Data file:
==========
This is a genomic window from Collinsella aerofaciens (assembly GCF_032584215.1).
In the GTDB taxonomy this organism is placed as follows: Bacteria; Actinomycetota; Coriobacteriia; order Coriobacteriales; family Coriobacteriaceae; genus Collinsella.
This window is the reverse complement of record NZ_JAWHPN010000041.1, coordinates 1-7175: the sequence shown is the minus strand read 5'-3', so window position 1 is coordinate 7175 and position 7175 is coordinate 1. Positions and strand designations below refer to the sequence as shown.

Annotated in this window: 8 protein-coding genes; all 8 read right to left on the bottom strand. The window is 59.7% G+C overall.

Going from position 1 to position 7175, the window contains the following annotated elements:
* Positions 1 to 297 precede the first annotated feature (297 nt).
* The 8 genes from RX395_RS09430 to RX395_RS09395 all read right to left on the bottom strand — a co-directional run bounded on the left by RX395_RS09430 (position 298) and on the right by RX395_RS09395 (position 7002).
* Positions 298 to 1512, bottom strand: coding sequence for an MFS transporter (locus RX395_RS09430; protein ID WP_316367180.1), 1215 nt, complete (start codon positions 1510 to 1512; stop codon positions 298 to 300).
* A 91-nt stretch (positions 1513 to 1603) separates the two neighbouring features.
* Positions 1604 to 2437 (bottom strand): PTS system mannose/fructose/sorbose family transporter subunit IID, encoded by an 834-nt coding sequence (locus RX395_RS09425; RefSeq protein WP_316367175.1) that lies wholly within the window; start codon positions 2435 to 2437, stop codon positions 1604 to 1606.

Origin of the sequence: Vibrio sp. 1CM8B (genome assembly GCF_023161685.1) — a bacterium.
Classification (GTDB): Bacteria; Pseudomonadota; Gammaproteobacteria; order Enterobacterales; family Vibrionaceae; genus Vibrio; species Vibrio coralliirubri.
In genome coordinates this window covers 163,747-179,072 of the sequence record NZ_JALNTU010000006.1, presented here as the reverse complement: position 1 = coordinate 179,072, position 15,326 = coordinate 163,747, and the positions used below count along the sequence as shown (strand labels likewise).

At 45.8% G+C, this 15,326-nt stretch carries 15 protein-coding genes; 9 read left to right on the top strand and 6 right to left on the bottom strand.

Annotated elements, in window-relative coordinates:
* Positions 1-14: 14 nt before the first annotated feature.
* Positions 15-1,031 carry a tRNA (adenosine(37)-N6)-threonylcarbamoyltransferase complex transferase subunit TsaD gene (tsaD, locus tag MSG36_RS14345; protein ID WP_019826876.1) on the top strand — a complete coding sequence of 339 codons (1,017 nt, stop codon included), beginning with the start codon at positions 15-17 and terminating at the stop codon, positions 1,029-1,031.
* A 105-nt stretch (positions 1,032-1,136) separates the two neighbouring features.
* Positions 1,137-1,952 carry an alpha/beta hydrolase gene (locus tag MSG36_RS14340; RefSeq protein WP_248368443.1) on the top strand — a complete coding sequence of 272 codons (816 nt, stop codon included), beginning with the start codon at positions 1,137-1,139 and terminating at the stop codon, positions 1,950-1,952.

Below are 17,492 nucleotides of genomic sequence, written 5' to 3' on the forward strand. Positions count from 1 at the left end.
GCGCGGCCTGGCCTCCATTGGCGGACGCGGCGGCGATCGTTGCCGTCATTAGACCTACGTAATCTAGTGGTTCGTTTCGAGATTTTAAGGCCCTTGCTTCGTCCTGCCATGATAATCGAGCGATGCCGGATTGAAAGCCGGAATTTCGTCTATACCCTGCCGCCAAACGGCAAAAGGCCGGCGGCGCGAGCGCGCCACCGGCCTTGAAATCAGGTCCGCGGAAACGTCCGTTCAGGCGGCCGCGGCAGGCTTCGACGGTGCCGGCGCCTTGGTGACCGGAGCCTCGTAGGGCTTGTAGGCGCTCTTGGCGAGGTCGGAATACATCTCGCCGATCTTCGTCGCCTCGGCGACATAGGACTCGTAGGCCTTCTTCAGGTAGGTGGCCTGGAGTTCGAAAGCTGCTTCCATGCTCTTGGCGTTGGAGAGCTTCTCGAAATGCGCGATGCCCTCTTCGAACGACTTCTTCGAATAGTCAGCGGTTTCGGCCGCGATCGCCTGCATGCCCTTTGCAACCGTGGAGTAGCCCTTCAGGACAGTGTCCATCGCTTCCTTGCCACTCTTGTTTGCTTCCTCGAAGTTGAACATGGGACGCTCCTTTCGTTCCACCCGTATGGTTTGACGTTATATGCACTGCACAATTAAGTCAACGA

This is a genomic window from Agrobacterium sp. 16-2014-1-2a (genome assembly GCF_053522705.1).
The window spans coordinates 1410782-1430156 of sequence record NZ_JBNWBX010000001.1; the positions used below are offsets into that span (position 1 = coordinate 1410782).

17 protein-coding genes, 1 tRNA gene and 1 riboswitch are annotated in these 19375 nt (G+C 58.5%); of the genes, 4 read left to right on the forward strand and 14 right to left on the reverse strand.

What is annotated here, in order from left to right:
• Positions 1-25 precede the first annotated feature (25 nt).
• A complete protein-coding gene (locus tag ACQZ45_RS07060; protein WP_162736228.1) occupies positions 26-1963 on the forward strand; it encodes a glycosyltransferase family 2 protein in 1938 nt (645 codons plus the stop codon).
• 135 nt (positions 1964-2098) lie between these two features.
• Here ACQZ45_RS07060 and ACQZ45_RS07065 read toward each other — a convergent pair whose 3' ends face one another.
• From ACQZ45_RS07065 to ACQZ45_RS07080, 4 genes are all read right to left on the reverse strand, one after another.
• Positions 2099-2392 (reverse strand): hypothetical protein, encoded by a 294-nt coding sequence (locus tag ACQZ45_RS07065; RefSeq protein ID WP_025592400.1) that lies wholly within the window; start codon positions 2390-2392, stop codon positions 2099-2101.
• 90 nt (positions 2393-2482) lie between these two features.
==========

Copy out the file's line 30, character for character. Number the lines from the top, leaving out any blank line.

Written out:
• From ACQZ45_RS07065 to ACQZ45_RS07080, 4 genes are all read right to left on the reverse strand, one after another.